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This is my youngest daughter, Abby, she has Rett Syndrome. She is a gorgeous young girl, happy (mostly J) and full of personality (including attitude when she wants to). Rett Syndrome has taken from her the ability to walk, talk and use her hands in any meaningful way.
For random adventures from Abby’s world and info on Rett Syndrome – check out this part of the blog
For those not familiar with Rett Syndrome this is how it is described on the AussieRett website…
“Rett syndrome is a rare but serious neurological disorder that affects about 1 in 9,000 girls. Even more rarely, boys may be affected.
In 1999, it was discovered that Rett syndrome is commonly associated with a mutation in the MECP2 gene. The clinical diagnosis has often been uncertain in early childhood as the symptoms may be confused with those occurring in other disorders such as autism, cerebral palsy and non-specific global developmental delay. However, since the discovery of the association with abnormalities in the MECP2gene the clinical diagnosis is now often confirmed by genetic testing.
In most cases, early development is normal.
However, some time in the first 6 to 18 months of life, the normal pattern of childhood development does not progress.
In most cases there is a loss of communication and hand skills and the development of unusual hand movements, such as wringing, clapping and mouthing.
During this time the child may display autistic features and appear agitated and distressed.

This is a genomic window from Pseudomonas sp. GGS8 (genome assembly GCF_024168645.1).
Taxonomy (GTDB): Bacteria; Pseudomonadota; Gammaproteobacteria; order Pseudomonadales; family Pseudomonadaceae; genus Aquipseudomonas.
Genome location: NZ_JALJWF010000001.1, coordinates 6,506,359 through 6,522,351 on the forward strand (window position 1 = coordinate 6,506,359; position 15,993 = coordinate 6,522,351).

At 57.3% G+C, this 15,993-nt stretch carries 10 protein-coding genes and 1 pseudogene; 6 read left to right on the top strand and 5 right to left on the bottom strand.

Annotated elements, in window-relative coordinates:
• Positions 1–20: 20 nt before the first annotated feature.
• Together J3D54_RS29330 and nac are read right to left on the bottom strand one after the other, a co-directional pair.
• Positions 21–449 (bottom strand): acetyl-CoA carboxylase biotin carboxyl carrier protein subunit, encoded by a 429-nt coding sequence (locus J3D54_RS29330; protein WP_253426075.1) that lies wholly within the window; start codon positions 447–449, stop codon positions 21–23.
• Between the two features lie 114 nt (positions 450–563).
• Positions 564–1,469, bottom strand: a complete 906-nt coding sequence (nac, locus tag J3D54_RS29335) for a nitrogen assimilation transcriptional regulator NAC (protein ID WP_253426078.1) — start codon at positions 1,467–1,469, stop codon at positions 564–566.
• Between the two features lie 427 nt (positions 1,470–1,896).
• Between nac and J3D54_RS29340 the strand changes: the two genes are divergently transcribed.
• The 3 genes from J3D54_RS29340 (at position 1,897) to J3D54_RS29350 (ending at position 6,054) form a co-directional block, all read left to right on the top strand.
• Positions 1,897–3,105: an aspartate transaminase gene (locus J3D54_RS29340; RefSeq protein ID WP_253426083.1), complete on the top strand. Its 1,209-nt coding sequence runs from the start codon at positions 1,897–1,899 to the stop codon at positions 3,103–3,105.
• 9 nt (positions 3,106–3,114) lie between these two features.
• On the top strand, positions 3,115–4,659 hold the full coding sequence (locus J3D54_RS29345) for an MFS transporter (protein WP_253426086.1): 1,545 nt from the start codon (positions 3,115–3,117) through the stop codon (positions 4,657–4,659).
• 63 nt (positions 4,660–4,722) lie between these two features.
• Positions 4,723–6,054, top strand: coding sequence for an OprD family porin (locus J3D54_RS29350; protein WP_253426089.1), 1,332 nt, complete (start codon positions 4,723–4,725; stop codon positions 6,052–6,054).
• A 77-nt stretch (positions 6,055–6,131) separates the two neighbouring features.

In the long term, most children are no longer able to talk and many find it difficult or are unable to walk.
Other clinical features include poor growth, seizures, spinal curvature, altered breathing patterns, low bone density, gastrointestinal and sleeping problems.
Therefore, Rett syndrome is usually associated with severe disability and sometimes with considerable health problems. However, despite this many parents find that over time, their daughter may appear to improve in her social awareness and communication skills, and may learn more gross motor skills.”
The search for a cure
There is some amazing research happening around the world, research that has the potential to change the lives of those with Rett Syndrome and those that care for them. In 2007 experiments on mice showed reversing the symptoms of Rett was possible. There are a number of research projects underway with the goal of using MECP2 Gene Therapy to significantly reverse the symptoms of Rett Syndrome. It’s exciting stuff, well worth a read.